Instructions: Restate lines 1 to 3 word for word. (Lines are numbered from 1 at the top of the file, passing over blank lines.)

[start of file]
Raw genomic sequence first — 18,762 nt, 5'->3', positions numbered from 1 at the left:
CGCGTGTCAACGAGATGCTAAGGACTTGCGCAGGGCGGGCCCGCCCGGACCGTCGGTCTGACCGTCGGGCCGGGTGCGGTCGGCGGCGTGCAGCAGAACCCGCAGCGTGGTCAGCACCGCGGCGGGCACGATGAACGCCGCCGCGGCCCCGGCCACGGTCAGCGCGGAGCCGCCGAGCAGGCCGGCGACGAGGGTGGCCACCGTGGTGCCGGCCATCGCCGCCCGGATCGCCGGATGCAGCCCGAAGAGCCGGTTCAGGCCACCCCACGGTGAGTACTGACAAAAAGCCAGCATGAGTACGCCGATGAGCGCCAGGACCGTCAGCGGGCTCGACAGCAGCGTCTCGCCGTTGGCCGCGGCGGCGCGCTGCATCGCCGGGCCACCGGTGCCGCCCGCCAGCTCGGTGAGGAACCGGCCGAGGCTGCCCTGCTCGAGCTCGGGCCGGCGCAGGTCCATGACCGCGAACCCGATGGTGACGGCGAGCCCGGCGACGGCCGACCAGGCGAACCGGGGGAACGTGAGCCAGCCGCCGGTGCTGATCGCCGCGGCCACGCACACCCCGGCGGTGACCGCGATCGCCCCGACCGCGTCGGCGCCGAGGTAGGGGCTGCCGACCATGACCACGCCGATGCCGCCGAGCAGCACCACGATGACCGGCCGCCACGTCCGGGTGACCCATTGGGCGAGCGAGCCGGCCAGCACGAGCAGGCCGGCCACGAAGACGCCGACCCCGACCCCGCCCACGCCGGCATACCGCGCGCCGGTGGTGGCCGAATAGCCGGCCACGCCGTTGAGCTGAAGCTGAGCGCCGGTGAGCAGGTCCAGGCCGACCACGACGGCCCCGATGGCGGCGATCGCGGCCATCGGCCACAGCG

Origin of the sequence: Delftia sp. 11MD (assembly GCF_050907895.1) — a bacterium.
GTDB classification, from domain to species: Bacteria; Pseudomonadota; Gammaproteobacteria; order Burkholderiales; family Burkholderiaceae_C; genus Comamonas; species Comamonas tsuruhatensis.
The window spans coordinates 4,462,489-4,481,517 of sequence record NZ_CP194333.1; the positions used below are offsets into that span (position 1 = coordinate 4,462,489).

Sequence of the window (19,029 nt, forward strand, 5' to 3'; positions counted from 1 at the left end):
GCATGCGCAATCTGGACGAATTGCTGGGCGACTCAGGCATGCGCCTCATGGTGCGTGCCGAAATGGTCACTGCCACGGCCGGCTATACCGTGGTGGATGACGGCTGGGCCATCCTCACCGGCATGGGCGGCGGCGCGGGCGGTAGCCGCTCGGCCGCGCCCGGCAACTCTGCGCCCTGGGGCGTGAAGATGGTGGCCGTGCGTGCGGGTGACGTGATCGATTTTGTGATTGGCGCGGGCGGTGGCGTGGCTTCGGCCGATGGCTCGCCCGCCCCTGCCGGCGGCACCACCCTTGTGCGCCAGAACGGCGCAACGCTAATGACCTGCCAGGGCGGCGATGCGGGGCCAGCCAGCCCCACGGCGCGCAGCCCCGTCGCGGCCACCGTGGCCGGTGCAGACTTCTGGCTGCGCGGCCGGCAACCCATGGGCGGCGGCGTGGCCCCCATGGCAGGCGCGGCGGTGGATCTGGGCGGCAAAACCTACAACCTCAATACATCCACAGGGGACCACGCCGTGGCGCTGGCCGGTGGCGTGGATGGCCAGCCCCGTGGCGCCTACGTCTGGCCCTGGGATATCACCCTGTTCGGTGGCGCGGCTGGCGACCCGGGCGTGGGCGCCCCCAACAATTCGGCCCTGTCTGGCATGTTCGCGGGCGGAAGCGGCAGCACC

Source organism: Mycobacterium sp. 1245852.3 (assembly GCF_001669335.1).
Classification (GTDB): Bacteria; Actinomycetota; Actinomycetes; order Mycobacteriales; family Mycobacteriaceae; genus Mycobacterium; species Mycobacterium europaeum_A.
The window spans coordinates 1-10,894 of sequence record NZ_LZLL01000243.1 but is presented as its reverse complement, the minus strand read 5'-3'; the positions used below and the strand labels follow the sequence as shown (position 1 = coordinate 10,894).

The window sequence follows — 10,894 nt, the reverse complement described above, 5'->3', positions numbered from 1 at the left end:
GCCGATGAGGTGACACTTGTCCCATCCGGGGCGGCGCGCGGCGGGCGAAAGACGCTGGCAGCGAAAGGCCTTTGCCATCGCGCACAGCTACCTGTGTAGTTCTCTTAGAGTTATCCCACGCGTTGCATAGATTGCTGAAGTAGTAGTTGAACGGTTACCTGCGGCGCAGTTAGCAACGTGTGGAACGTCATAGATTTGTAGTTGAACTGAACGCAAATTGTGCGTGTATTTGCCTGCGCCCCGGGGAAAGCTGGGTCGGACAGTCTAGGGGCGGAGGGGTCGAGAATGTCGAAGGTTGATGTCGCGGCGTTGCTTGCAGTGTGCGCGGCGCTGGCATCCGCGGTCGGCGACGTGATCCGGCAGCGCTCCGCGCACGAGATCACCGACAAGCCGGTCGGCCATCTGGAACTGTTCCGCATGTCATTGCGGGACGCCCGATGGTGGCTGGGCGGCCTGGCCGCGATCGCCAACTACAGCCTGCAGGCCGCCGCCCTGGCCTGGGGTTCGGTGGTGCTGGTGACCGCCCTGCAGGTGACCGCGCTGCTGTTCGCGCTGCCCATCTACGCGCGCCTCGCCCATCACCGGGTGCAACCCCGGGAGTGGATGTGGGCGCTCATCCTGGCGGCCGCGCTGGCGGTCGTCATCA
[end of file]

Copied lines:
Raw genomic sequence first — 18,762 nt, 5'->3', positions numbered from 1 at the left:
CGCGTGTCAACGAGATGCTAAGGACTTGCGCAGGGCGGGCCCGCCCGGACCGTCGGTCTGACCGTCGGGCCGGGTGCGGTCGGCGGCGTGCAGCAGAACCCGCAGCGTGGTCAGCACCGCGGCGGGCACGATGAACGCCGCCGCGGCCCCGGCCACGGTCAGCGCGGAGCCGCCGAGCAGGCCGGCGACGAGGGTGGCCACCGTGGTGCCGGCCATCGCCGCCCGGATCGCCGGATGCAGCCCGAAGAGCCGGTTCAGGCCACCCCACGGTGAGTACTGACAAAAAGCCAGCATGAGTACGCCGATGAGCGCCAGGACCGTCAGCGGGCTCGACAGCAGCGTCTCGCCGTTGGCCGCGGCGGCGCGCTGCATCGCCGGGCCACCGGTGCCGCCCGCCAGCTCGGTGAGGAACCGGCCGAGGCTGCCCTGCTCGAGCTCGGGCCGGCGCAGGTCCATGACCGCGAACCCGATGGTGACGGCGAGCCCGGCGACGGCCGACCAGGCGAACCGGGGGAACGTGAGCCAGCCGCCGGTGCTGATCGCCGCGGCCACGCACACCCCGGCGGTGACCGCGATCGCCCCGACCGCGTCGGCGCCGAGGTAGGGGCTGCCGACCATGACCACGCCGATGCCGCCGAGCAGCACCACGATGACCGGCCGCCACGTCCGGGTGACCCATTGGGCGAGCGAGCCGGCCAGCACGAGCAGGCCGGCCACGAAGACGCCGACCCCGACCCCGCCCACGCCGGCATACCGCGCGCCGGTGGTGGCCGAATAGCCGGCCACGCCGTTGAGCTGAAGCTGAGCGCCGGTGAGCAGGTCCAGGCCGACCACGACGGCCCCGATGGCGGCGATCGCGGCCATCGGCCACAGCG

Origin of the sequence: Delftia sp. 11MD (assembly GCF_050907895.1) — a bacterium.